What does the term “surrender” mean in bankruptcy law?

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Jeffrey Johnson is a legal writer with a focus on personal injury. He has worked on personal injury and sovereign immunity litigation in addition to experience in family, estate, and criminal law. He earned a J.D. from the University of Baltimore and has worked in legal offices and non-profits in Maryland, Texas, and North Carolina. He has also earned an MFA in screenwriting from Chapman Univer...

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UPDATED: Jun 19, 2018

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Surrendering property in bankruptcy involves secured loans, which are loans that are guaranteed by a piece of property, such as a house or car. This means, if you do not make your loan payments, the bank can take the property through repossession or foreclosure. An example of a secured loan is a mortgage. The house guarantees (or secures) the loan and the bank can foreclose on it if the mortgage is not paid.

Reasons Individuals Surrender Property in Bankruptcy

Generally, when you file for bankruptcy, you can either keep the property that secures a loan and work out a payment plan with the bank or you can surrender the property. People typically surrender property when they can no longer make loan payments. For instance, if you file for bankruptcy and determine that you cannot afford to enter into a payment plan for one of your car loans, you can give the car to the bank so you do not have to make any more loan payments.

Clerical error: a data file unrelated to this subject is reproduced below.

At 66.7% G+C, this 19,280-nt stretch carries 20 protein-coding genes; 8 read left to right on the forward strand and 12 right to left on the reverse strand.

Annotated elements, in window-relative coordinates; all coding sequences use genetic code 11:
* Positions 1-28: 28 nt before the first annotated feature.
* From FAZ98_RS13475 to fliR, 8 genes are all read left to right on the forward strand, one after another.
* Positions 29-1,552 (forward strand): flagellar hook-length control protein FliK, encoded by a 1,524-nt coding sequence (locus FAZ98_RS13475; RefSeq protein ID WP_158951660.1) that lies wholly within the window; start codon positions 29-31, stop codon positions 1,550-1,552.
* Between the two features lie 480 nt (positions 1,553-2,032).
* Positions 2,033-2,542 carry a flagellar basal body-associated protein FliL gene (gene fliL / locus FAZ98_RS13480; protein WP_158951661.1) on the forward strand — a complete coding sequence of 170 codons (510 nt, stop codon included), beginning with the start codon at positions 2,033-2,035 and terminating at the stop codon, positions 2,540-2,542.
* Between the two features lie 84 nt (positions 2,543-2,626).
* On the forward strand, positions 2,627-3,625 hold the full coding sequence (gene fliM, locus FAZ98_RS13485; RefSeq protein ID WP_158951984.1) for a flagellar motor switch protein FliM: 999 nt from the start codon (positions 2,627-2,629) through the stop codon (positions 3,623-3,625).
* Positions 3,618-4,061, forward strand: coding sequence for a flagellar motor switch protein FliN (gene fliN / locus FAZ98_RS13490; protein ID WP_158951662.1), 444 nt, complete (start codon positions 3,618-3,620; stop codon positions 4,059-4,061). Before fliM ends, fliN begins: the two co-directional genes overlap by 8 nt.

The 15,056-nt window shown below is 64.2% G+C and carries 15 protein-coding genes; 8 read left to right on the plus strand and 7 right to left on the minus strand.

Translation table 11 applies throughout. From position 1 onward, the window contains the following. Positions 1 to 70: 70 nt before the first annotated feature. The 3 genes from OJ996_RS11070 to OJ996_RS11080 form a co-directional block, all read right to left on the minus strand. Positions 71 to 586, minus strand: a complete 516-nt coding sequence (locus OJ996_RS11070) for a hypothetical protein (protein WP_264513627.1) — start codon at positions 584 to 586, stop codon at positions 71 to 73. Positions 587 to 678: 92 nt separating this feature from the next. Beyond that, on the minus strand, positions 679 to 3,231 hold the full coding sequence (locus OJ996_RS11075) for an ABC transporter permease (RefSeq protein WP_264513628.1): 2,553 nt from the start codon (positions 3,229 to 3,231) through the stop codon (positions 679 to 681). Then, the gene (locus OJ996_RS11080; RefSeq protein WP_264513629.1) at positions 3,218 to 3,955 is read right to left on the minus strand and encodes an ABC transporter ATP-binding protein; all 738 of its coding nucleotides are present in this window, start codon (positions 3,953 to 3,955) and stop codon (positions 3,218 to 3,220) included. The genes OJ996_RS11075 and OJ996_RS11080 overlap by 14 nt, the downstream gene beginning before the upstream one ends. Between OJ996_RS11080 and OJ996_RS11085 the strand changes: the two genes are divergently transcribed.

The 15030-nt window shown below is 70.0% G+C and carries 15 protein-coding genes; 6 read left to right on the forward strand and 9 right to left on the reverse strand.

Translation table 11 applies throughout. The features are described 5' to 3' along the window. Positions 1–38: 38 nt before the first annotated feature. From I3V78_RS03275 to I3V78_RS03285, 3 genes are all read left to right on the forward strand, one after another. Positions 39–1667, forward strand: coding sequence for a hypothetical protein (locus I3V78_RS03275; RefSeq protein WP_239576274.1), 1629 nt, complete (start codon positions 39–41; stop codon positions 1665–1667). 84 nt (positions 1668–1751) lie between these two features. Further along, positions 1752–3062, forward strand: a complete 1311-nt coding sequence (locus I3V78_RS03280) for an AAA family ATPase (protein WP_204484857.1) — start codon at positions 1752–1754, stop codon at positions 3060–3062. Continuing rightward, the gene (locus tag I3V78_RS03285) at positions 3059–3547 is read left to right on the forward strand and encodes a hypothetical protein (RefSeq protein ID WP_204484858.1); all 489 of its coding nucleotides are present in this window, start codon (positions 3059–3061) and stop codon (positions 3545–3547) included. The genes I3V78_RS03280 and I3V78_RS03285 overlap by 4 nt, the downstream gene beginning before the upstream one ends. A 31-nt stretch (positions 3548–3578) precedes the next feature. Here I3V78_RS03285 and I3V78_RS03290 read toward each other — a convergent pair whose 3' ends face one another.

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Process for Surrendering Property in Bankruptcy

Surrendering property is a multi-step process. It usually begins with notifying the bank of your intention to surrender the property by stating so in a bankruptcy filing. However, you are not absolved from taking care of the property simply because you declare in the bankruptcy paperwork that you plan to give it up. The property will continue to be your responsibility until you legally transfer it, either through foreclosure or by signing over the deed or title to the bank. 

Surrender Property or Foreclosure?

Surrendering property through bankruptcy may be better than going through a foreclosure because it stops all of the stressful legal wrangling that is often part of a foreclosure proceeding. It also allows you to avoid a deficiency judgment, which is a court order requiring you to pay the difference between what the property is sold for in foreclosure and what you owe on the loan. By surrendering the property in bankruptcy, the loan is simply discharged.

Consult an Attorney

If you plan to file for bankruptcy, contact a bankruptcy attorney in your jurisdiction for help. An attorney can help you navigate through the process and offer advice or information about alternatives to filing for bankruptcy.  

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